An 80-year-old retired humanitarian worker and a presbyterian minister have had their homes raided by police over a donation used to purchase personal protective equipment (PPE) in North Korea.
Laptops, mobile phones and paperwork were seized after police turned up without warning equipped with a warrant to search their homes.
Both men are members of the New Zealand-DPRK Friendship Society who say the police are investigating a $US2000 donation they made to the Red Cross Society of the Democratic People's Republic of Korea in March.
New Zealand North Korea Friendship Society secretary Peter Wilson's home was raided on Monday morning.
"I realised there was a problem about a month after we made a press release which said we had supplied some money to the Red Cross of North Korea who had used the money to buy PPE gear for the quarantine border service of North Korea," he told Morning Report.
"And our bank came to us asking us questions. Initially, they said they were just doing a routine audit of international transfers and started asking me questions. I asked them to put the questions in writing and it was clear there was more to it than met the eye."
Wilson said there was no way to send money directly to North Korea; 10 years ago it was possible "until the Americans stopped that".
So he found someone in Indonesia who they transferred the money to, who then passed on the cash to the North Korean embassy.
Alarm bells went off when the bank asked about the money trail to North Korea when all they should have known was the transfer to Indonesia, he said.
"To my surprise, I got an email which told me that they [the bank] had been alerted by the New Zealand Police... Can you believe it?
"And then they shut our bank account down. I thought that was the end of the matter. That all happened during July."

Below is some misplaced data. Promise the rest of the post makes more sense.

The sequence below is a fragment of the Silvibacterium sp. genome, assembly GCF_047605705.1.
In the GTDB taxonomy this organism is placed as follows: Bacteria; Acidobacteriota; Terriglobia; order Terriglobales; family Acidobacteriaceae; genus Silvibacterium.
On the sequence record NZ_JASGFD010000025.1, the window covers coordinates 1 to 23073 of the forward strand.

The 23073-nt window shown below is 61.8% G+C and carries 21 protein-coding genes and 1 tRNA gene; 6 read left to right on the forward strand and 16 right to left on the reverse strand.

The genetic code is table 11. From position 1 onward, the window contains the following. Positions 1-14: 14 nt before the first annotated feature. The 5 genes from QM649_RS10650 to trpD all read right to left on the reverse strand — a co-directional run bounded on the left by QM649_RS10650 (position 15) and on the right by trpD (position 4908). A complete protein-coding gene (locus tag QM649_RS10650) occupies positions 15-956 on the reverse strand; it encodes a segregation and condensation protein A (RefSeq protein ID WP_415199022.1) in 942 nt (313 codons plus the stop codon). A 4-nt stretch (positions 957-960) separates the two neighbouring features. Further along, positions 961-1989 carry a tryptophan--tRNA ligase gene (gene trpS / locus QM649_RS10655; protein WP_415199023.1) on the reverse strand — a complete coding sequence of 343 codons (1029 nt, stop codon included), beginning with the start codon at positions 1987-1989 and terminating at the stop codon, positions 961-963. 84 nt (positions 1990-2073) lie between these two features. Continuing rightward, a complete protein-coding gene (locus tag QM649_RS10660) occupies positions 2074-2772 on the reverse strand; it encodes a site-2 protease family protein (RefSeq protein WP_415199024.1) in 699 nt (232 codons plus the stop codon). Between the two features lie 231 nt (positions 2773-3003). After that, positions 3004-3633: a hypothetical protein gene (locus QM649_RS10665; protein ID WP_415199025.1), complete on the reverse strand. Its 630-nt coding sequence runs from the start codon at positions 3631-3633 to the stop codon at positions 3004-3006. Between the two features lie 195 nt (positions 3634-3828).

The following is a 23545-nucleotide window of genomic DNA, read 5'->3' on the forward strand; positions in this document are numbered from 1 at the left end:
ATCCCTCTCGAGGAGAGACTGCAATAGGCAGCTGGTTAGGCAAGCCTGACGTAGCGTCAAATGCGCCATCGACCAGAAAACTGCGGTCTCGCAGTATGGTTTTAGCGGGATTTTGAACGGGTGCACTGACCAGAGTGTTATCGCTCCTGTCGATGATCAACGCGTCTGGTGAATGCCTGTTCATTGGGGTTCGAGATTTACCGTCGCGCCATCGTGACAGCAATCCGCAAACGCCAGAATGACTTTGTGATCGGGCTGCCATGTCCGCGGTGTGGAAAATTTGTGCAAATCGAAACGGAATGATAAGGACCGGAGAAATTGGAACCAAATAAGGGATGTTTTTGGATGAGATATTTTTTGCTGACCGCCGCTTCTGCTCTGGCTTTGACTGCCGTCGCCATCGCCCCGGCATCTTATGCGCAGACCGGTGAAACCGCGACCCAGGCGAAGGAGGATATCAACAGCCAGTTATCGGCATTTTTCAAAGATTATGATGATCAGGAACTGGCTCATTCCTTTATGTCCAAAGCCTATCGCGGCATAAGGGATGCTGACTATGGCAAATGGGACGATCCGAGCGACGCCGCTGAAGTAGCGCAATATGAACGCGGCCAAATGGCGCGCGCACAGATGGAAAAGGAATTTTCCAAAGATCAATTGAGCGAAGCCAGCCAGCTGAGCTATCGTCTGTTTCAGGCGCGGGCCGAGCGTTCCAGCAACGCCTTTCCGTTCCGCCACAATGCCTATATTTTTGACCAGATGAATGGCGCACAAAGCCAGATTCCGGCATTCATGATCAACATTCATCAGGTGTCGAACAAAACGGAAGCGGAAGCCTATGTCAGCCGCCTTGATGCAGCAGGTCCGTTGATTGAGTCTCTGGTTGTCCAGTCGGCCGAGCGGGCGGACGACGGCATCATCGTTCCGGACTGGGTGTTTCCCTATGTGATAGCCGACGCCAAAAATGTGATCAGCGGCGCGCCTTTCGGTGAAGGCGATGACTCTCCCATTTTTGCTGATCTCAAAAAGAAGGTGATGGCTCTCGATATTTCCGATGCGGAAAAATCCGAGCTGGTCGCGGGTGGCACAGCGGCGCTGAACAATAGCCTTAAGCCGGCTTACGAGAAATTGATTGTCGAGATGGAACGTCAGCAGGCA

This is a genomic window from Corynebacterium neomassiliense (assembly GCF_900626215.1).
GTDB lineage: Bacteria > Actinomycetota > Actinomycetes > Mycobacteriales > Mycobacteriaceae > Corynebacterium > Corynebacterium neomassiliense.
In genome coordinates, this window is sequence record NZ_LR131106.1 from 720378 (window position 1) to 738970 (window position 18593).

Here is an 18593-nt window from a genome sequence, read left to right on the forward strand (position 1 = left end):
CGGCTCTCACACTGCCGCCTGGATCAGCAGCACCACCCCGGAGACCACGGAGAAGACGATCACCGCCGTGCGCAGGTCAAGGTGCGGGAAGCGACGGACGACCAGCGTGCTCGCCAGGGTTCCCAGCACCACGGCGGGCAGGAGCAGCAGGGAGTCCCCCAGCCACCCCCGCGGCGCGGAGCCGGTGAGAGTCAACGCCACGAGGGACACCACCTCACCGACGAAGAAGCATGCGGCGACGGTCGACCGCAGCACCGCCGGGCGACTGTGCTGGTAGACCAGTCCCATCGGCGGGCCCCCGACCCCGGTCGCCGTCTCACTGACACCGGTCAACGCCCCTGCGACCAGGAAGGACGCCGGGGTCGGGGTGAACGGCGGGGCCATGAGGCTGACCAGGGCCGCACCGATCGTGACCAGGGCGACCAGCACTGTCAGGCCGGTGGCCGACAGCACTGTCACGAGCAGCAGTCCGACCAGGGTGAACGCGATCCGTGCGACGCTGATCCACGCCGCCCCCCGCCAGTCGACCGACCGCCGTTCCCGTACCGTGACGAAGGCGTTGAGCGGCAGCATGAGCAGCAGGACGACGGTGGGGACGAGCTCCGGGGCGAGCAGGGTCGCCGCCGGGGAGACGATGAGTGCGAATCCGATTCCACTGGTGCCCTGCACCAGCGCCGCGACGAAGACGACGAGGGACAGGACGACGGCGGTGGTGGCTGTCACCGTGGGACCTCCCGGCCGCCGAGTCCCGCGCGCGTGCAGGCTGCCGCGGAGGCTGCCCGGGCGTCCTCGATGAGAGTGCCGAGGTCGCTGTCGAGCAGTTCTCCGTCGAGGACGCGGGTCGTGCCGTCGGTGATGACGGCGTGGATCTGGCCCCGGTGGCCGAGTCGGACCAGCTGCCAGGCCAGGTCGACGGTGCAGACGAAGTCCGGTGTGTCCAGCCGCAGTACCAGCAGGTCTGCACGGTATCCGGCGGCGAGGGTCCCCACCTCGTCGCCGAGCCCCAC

In October, he was met with police.
"There's a knock on the door and I'm confronted by four policemen. They told me I was detained while they carried out a search of my house and they presented me with a search warrant which referred to the justified under United Nations Sanctions (Democratic People's Republic of Korea) Regulations 2017. For the next two hours they were here and they wanted post-2017 information.
"So I took them to the office, I told them everything that you want is in those boxes or on my laptop. They took my laptop and my cellphone."
Wilson was sure the money went to humanitarian efforts and said a receipt from the North Korean Red Cross and photos were evidence of it. They also put out that information in the press release.
"There's no secret about it. We're very proud that we're able to help them."
He said it was ironic that the police raided his house in the name of the UN.
"All of those UN sanctions specifically state they are not applicable to humanitarian aid.
"Although it's being done in the name of the UN all of this pressure on North Korea emanates from the policies of the United States. They have all been introduced to the security council by the US."
In March, the society also made a US$2000 donation to the DPRK Red Cross for the purchase of Covid-19 testing kits and related medical supplies.
Cash transfer 'doesn't meet requirement for exemption' - expert
International law expert Angela Woodward said the society may have been naive in the way it made the donation. While there were exemptions to the UN sanctions regime, they must be applied for by the state itself - in this case, New Zealand, she said.
"That must be done in advance, and it must include measures to make sure that there's no diversion of the goods for prohibited purposes under the sanctions."
There could also be problems with the way the donation was made, because the sanctions prevent cash transfers to North Korean entities.
"The New Zealand government is required to prevent such cash transfers being undertaken," Woodward said.
"I'm aware that the group was intending [the donation] would be used to purchase humanitarian goods, but because it wasn't an actual transfer of humanitarian goods, it doesn't meet the requirement for the exemption."
Woodward also raised concerns with the way the money was being transferred via Indonesia.
"The fact that the money was being transferred through a DPRK embassy is highly problematic. The DPRK embassies are specifically set up to channel foreign funds back to the administration and once they get back there, they're applied for any purposes that the administration sees fit.
"It's widely known as a channel for evading sanctions to apply those funds to the prohibited nuclear and ballistic missile programmes."